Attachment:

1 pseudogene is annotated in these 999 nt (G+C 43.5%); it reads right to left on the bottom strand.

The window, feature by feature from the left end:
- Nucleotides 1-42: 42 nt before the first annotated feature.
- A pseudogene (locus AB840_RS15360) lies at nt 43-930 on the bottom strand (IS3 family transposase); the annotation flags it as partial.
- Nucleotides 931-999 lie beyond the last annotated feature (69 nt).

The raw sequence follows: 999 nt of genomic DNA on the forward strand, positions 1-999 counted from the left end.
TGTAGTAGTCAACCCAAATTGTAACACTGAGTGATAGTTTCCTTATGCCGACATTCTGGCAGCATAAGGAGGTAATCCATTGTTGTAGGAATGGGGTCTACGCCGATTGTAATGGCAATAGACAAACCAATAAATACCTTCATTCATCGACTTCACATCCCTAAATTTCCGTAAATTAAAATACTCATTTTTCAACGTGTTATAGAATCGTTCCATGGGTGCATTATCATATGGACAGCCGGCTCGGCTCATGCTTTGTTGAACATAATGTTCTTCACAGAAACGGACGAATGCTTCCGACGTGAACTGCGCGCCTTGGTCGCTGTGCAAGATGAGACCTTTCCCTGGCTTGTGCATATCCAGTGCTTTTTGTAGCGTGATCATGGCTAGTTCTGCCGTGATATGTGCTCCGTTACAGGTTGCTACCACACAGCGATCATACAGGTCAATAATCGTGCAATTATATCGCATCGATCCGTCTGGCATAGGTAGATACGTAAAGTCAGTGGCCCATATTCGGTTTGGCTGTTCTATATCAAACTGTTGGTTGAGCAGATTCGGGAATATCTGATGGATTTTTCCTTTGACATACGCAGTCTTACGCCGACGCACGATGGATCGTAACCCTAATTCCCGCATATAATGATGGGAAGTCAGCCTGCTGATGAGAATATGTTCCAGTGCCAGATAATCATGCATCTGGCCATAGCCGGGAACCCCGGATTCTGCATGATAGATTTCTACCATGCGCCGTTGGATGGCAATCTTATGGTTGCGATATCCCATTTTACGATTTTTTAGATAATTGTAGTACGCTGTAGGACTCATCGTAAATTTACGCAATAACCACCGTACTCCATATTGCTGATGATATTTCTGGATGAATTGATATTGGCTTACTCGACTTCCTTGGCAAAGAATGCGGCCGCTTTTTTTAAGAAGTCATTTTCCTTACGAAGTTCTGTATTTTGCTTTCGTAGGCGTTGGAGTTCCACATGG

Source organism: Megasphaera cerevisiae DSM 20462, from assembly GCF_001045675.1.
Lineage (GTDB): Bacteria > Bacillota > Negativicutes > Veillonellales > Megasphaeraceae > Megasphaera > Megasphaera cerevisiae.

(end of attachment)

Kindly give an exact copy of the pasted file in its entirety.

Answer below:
1 pseudogene is annotated in these 999 nt (G+C 43.5%); it reads right to left on the bottom strand.

The window, feature by feature from the left end:
- Nucleotides 1-42: 42 nt before the first annotated feature.
- A pseudogene (locus AB840_RS15360) lies at nt 43-930 on the bottom strand (IS3 family transposase); the annotation flags it as partial.
- Nucleotides 931-999 lie beyond the last annotated feature (69 nt).

The raw sequence follows: 999 nt of genomic DNA on the forward strand, positions 1-999 counted from the left end.
TGTAGTAGTCAACCCAAATTGTAACACTGAGTGATAGTTTCCTTATGCCGACATTCTGGCAGCATAAGGAGGTAATCCATTGTTGTAGGAATGGGGTCTACGCCGATTGTAATGGCAATAGACAAACCAATAAATACCTTCATTCATCGACTTCACATCCCTAAATTTCCGTAAATTAAAATACTCATTTTTCAACGTGTTATAGAATCGTTCCATGGGTGCATTATCATATGGACAGCCGGCTCGGCTCATGCTTTGTTGAACATAATGTTCTTCACAGAAACGGACGAATGCTTCCGACGTGAACTGCGCGCCTTGGTCGCTGTGCAAGATGAGACCTTTCCCTGGCTTGTGCATATCCAGTGCTTTTTGTAGCGTGATCATGGCTAGTTCTGCCGTGATATGTGCTCCGTTACAGGTTGCTACCACACAGCGATCATACAGGTCAATAATCGTGCAATTATATCGCATCGATCCGTCTGGCATAGGTAGATACGTAAAGTCAGTGGCCCATATTCGGTTTGGCTGTTCTATATCAAACTGTTGGTTGAGCAGATTCGGGAATATCTGATGGATTTTTCCTTTGACATACGCAGTCTTACGCCGACGCACGATGGATCGTAACCCTAATTCCCGCATATAATGATGGGAAGTCAGCCTGCTGATGAGAATATGTTCCAGTGCCAGATAATCATGCATCTGGCCATAGCCGGGAACCCCGGATTCTGCATGATAGATTTCTACCATGCGCCGTTGGATGGCAATCTTATGGTTGCGATATCCCATTTTACGATTTTTTAGATAATTGTAGTACGCTGTAGGACTCATCGTAAATTTACGCAATAACCACCGTACTCCATATTGCTGATGATATTTCTGGATGAATTGATATTGGCTTACTCGACTTCCTTGGCAAAGAATGCGGCCGCTTTTTTTAAGAAGTCATTTTCCTTACGAAGTTCTGTATTTTGCTTTCGTAGGCGTTGGAGTTCCACATGG

Source organism: Megasphaera cerevisiae DSM 20462, from assembly GCF_001045675.1.
Lineage (GTDB): Bacteria > Bacillota > Negativicutes > Veillonellales > Megasphaeraceae > Megasphaera > Megasphaera cerevisiae.